After years of global economic pressure and lots of business uncertainty in the marketplace, there are signs of a new wave of optimism amongst entrepreneurs, and interestingly, this charge is being led by millennials who want to do things differently. It would appear that more and more young people are seeing entrepreneurship as a first choice career, not simply something to fall back on if that big corporate job doesn't materialise. For this increasingly influential group of global citizens, it would appear that being your own boss is definitely high on the lifestyle and career wish-list.
This trend is being backed up by the latest findings published by Babson College’s Global Entrepreneurship Monitor, the annual must-read guide to entrepreneurship activity and trending in countries around the world. If one looks at the statistics of millennials in the US marketplace starting up new businesses, for example, the report suggests that the number of these new start-ups has risen by 3% in the last year, and climbing. The reason for this rise? It would appear that millennials not only want to have control over their own destinies and not be at the mercy of big, anonymous corporate decision-making, but they also want to find meaning in what they are doing, creating things that have integrity and which can make a difference to society as a whole. These are entrepreneurs with a conscience. They are also innovators, and want to create products and new ways of doing things that are breaking the mould, often choosing collaboration over independent brand-building.
Millennials want to find meaning in what they are doing, creating things that have integrity and which can make a difference to society as a whole.
Interestingly, the breaking down of barriers to entry for new entrepreneurs coming into the global marketplace is being enabled by the power of technology. Today, so many more people have a mobile phone or smartphone, an iPad, a laptop, and connectivity that allows them to startup a new business and run it more effectively without massive overheads. It has never been cheaper or easier to be a millennial startup, and the traditional business notions of needing large offices or factories and large workforces to be considered viable entities, has long gone. The rising trend of the coffee-shop entrepreneur has been largely led by the millennial entrepreneur, who prefers the relaxed and informal collaborative environment of the character-filled, urban or community coffee shop to a formal office environment in an anonymous building.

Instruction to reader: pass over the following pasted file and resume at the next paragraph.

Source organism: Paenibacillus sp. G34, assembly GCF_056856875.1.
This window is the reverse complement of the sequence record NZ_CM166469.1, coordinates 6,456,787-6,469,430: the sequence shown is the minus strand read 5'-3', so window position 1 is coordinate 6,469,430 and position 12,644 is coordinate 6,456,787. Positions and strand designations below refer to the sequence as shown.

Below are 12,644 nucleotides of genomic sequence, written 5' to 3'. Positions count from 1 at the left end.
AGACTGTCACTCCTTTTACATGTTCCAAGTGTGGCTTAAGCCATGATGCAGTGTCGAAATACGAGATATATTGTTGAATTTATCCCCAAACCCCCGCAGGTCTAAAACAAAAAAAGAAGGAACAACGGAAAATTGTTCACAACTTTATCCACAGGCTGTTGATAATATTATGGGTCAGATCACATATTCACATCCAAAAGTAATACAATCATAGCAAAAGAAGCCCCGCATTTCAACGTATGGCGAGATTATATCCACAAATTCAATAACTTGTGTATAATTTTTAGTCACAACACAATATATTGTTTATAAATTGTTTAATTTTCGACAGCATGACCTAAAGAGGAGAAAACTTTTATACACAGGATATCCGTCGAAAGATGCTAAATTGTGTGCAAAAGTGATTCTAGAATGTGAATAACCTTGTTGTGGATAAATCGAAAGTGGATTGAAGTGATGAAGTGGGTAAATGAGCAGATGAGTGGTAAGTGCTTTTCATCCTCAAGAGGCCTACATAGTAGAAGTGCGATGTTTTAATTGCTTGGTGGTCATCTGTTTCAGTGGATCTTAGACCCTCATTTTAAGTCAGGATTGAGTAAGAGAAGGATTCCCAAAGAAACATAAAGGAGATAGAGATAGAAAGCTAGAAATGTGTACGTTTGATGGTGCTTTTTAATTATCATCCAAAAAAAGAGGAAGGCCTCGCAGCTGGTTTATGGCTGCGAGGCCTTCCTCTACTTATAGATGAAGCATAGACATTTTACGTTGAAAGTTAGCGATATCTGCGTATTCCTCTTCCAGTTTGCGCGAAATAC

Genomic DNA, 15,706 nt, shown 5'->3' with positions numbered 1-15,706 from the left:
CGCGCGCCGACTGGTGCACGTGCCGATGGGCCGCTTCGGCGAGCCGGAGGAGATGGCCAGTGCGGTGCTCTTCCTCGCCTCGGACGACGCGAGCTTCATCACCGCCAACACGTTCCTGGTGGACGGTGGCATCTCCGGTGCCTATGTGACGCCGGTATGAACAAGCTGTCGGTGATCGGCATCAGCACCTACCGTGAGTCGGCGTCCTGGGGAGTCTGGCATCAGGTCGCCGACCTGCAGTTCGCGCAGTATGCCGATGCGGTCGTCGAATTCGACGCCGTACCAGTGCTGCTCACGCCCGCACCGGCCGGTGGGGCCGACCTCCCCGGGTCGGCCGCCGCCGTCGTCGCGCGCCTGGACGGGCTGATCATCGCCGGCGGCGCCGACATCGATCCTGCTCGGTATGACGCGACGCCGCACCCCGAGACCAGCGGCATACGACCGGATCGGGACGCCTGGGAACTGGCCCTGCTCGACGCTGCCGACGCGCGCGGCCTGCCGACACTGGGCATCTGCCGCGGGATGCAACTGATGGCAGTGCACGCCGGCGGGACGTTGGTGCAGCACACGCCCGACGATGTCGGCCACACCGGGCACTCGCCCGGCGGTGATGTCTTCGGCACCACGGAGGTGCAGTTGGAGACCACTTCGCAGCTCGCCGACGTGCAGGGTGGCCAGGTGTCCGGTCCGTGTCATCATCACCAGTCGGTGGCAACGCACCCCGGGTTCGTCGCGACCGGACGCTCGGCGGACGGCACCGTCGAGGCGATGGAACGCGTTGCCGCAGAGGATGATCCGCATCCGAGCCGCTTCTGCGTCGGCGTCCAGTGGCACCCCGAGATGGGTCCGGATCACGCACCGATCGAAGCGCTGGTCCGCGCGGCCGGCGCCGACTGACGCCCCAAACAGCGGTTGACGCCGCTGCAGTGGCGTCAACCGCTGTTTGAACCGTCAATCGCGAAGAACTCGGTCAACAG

It has never been cheaper or easier to be a millennial startup, and the traditional business notions of needing large offices or factories and large workforces to be considered viable entities, has long gone.
Optimism amongst global entrepreneurs is on the rise, and this can also be seen here in Africa where, just like their global counterparts, millennials are leading this new wave of optimism for entrepreneurship and self-fulfilment by being one’s own boss. Young women entrepreneurs across all fields of business, industry and creativity on the African continent are making conscious decisions to take their destinies into their own hands. They are becoming the creators of new technology and business solutions that can make a positive contribution to the future development of the African continent. They are creating a beautiful and unique new aesthetic for Africa, through their innovative and mould-breaking approaches to fashion, design, architecture, product creation, and brand building. They are finding sustainable solutions to major environmental challenges on the continent through a new brand of eco-preneurship, many of them showing the rest of the world how to make a difference. And, they are building powerful new businesses and brands to be reckoned with on the global stage.
There has never been a better time for Africa’s millennial women entrepreneurs to shine and for their efforts to be recognised and supported by the rest of the world. It will be interesting to watch their progress over the coming years and to look at the impact they make to realising Africa’s socio-economic ambitions.